But state Sen. Chris Larson, who will lead the Senate Democrats, said he can’t believe state residents had to find out about the governor’s agenda by tracking down what he said in an out-of-state speech to “another right-wing group.” Larson said he has been trying unsuccessfully to reach out to Walker and Republican leaders about the upcoming session.
“It’s unfortunate he’s going to try to continue to go down this war path of ideology instead of actually trying to address the real problems that we’ve got,” said the Milwaukee Democrat. “It looks like he’s putting his donors above his voters.”
Walker’s high-profile appearance at the Reagan Simi Valley complex came on the heels of his numerous campaign stops around the country on behalf of Republican presidential candidate Mitt Romney and other GOP candidates.
The Wauwatosa Republican said he was invited to speak at the library shortly after the June recall election by former first lady Nancy Reagan, whom he met on Friday. The library is a traditional forum for Republicans interested in running for president. Walker has downplayed his interest in a 2016 presidential bid.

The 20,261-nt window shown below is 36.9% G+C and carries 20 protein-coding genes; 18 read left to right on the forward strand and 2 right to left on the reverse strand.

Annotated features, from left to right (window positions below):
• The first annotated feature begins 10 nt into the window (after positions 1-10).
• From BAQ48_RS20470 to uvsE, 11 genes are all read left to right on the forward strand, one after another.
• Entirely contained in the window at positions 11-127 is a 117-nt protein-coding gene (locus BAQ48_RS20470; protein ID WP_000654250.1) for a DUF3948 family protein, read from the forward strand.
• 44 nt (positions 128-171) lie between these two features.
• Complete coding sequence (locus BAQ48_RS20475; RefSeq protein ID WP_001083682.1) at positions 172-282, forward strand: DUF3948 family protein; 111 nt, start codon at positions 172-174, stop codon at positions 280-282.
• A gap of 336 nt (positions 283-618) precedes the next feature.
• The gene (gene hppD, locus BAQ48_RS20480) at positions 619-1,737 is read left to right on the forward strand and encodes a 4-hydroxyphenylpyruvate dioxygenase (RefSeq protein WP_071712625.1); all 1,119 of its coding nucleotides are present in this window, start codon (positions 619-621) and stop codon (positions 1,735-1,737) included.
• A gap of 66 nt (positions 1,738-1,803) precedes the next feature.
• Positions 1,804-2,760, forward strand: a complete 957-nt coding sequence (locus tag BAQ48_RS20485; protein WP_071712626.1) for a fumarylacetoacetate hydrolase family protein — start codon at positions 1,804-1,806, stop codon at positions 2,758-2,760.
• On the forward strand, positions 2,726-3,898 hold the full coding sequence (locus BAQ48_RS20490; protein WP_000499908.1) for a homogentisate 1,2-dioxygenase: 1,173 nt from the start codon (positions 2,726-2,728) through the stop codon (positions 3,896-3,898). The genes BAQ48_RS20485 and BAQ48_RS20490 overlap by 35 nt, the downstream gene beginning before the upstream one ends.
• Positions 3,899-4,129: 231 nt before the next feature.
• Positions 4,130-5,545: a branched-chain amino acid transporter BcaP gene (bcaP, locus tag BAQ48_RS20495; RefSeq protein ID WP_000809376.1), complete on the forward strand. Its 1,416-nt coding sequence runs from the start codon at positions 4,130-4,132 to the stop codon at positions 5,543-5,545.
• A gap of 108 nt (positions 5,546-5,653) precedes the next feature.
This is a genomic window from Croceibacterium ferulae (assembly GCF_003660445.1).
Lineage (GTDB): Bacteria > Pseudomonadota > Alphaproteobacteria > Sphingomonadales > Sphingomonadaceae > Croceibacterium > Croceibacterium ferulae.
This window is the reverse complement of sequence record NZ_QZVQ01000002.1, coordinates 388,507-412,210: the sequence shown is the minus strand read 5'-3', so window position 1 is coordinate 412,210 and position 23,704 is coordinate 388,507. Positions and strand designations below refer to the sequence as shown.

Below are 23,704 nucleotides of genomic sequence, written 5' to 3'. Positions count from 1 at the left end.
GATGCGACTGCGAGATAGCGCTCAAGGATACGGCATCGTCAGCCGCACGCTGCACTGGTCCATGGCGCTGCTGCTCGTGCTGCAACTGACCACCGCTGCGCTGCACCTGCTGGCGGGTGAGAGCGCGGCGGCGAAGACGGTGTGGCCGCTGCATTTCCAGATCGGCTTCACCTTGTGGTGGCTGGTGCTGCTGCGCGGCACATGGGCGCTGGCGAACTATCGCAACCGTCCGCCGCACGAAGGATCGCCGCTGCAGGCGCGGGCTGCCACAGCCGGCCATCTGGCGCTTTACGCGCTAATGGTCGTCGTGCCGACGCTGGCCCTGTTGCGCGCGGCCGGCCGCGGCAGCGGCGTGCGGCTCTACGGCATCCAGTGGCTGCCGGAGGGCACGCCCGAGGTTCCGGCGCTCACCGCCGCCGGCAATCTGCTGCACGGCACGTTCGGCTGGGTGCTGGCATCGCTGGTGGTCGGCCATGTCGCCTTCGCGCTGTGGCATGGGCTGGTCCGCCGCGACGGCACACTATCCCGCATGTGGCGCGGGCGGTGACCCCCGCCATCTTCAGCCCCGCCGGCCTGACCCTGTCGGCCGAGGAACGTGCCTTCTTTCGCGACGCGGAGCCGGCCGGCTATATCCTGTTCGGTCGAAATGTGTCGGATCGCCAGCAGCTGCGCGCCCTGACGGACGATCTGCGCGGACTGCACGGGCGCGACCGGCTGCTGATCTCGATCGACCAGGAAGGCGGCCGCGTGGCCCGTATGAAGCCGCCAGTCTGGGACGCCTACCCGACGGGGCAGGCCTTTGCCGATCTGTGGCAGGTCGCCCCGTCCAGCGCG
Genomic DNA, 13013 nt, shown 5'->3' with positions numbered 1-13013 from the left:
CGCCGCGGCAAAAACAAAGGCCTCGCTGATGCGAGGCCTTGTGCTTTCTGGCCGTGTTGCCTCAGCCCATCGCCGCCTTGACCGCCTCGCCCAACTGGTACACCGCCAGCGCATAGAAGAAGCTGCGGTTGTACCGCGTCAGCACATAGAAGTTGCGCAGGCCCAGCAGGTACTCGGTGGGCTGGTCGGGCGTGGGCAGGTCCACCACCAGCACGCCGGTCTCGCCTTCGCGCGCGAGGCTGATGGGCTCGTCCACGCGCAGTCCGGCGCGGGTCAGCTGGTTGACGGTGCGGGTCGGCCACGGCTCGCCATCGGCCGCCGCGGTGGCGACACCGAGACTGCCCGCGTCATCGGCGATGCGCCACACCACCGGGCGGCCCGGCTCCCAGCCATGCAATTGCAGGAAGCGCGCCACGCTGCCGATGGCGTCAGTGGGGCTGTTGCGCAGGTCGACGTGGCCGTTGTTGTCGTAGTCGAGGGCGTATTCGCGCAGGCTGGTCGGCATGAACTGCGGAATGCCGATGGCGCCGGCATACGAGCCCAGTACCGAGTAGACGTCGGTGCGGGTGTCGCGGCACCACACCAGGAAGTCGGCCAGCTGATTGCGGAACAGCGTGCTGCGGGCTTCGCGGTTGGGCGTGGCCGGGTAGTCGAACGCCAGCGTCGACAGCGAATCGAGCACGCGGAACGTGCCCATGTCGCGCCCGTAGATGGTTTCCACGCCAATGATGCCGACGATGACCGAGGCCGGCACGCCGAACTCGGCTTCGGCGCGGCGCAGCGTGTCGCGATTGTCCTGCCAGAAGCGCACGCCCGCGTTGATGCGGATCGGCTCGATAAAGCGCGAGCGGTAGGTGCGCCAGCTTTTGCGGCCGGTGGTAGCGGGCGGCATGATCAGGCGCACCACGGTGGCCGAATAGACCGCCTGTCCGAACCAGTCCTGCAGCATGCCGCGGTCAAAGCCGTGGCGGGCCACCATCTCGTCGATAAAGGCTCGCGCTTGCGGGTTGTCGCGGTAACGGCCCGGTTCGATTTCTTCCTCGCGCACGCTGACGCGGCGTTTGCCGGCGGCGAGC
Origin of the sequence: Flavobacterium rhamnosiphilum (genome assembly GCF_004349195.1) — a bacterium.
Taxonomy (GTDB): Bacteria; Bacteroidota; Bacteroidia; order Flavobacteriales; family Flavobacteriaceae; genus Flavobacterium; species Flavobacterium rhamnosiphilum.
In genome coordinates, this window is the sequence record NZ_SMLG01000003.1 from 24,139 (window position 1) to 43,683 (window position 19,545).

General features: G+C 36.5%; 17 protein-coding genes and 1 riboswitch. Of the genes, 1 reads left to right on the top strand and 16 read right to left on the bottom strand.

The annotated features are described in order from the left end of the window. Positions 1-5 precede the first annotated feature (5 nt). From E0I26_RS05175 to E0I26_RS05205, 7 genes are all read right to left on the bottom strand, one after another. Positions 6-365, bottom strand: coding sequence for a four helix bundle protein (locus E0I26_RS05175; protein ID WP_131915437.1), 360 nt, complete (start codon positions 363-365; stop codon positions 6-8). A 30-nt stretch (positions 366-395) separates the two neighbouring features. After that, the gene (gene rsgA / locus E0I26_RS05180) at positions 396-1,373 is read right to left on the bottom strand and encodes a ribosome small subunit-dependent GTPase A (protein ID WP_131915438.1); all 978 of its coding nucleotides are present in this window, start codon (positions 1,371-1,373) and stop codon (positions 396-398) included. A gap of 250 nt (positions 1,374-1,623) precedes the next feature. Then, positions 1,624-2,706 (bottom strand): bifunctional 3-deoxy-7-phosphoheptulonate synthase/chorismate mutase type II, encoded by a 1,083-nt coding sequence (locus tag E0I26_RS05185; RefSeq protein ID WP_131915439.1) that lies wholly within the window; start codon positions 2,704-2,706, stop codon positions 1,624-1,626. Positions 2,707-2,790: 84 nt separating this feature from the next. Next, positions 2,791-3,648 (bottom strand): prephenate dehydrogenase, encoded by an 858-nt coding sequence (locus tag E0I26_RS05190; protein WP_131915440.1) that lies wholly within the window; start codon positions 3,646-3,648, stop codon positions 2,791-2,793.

But in an interview with the Ventura County Star at the Reagan library, Walker was critical of Romney and his unsuccessful presidential campaign.
“Our future nominee needs to do a better job in articulating the views that we commonly hold as Republicans and to talk more optimistically about freedom and about prosperity, and the fact that we want every American to be able to live his or her piece of the American dream,” Walker said. He continued, “I don’t think (Romney) did an effective job, nor did his campaign of communicating that with the majority (of) voters in my state and others.”
The speech attracted a number of California conservatives, including former Gov. Pete Wilson. Walker was accompanied by Diane Hendricks, owner of ABC Supply and a major GOP fundraiser. The Beloit billionaire paid nothing in state income taxes for 2010, the Journal Sentinel has reported.
Veteran political forecaster Larry Sabato told No Quarter on Saturday that Walker is looking and sounding more like a presidential contender.
“It’s possible Walker is just staying high-profile prior to his 2014 re-election race, but I think he sees a wide open field for ’16 and says, ‘Why not me?’ ” Sabato said.
After his prepared remarks, a former Wisconsin resident in the crowd quizzed Walker about his agenda for the upcoming legislative session during a question-and-answer session. In the election earlier this month, Republicans took control of the state Senate and increased their majority in the Assembly.
Walker did not say who would get tax cuts under his reform plan. Vos said he hopes the state trims the income tax bill for all taxpayers but gives the greatest relief to the middle class.